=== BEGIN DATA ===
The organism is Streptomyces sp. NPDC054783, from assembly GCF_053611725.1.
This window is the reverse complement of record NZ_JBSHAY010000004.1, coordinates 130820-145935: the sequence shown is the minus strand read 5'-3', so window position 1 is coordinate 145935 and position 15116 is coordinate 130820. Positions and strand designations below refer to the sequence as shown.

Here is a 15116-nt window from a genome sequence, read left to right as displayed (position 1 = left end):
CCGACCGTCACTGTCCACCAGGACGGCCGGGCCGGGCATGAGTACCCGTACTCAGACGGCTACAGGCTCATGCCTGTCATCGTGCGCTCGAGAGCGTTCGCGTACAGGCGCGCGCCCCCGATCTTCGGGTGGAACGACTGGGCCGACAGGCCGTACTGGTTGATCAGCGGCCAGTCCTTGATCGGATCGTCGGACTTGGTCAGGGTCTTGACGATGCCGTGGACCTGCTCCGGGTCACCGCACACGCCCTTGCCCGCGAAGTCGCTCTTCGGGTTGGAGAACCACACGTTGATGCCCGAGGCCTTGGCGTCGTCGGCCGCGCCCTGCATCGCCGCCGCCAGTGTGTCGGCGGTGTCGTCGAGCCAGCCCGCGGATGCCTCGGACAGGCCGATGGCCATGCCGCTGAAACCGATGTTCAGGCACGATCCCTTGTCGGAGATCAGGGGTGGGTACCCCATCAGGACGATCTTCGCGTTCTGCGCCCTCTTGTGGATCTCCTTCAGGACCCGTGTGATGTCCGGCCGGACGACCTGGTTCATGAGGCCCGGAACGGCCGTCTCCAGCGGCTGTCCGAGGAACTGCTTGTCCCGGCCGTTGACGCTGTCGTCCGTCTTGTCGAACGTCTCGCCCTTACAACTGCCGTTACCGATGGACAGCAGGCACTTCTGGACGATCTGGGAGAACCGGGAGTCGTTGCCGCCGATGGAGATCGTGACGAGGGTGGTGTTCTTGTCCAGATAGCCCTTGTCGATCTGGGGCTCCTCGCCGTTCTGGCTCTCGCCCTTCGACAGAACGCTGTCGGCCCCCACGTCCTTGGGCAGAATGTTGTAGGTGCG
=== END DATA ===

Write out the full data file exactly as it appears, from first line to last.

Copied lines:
The organism is Streptomyces sp. NPDC054783, from assembly GCF_053611725.1.
This window is the reverse complement of record NZ_JBSHAY010000004.1, coordinates 130820-145935: the sequence shown is the minus strand read 5'-3', so window position 1 is coordinate 145935 and position 15116 is coordinate 130820. Positions and strand designations below refer to the sequence as shown.

Here is a 15116-nt window from a genome sequence, read left to right as displayed (position 1 = left end):
CCGACCGTCACTGTCCACCAGGACGGCCGGGCCGGGCATGAGTACCCGTACTCAGACGGCTACAGGCTCATGCCTGTCATCGTGCGCTCGAGAGCGTTCGCGTACAGGCGCGCGCCCCCGATCTTCGGGTGGAACGACTGGGCCGACAGGCCGTACTGGTTGATCAGCGGCCAGTCCTTGATCGGATCGTCGGACTTGGTCAGGGTCTTGACGATGCCGTGGACCTGCTCCGGGTCACCGCACACGCCCTTGCCCGCGAAGTCGCTCTTCGGGTTGGAGAACCACACGTTGATGCCCGAGGCCTTGGCGTCGTCGGCCGCGCCCTGCATCGCCGCCGCCAGTGTGTCGGCGGTGTCGTCGAGCCAGCCCGCGGATGCCTCGGACAGGCCGATGGCCATGCCGCTGAAACCGATGTTCAGGCACGATCCCTTGTCGGAGATCAGGGGTGGGTACCCCATCAGGACGATCTTCGCGTTCTGCGCCCTCTTGTGGATCTCCTTCAGGACCCGTGTGATGTCCGGCCGGACGACCTGGTTCATGAGGCCCGGAACGGCCGTCTCCAGCGGCTGTCCGAGGAACTGCTTGTCCCGGCCGTTGACGCTGTCGTCCGTCTTGTCGAACGTCTCGCCCTTACAACTGCCGTTACCGATGGACAGCAGGCACTTCTGGACGATCTGGGAGAACCGGGAGTCGTTGCCGCCGATGGAGATCGTGACGAGGGTGGTGTTCTTGTCCAGATAGCCCTTGTCGATCTGGGGCTCCTCGCCGTTCTGGCTCTCGCCCTTCGACAGAACGCTGTCGGCCCCCACGTCCTTGGGCAGAATGTTGTAGGTGCG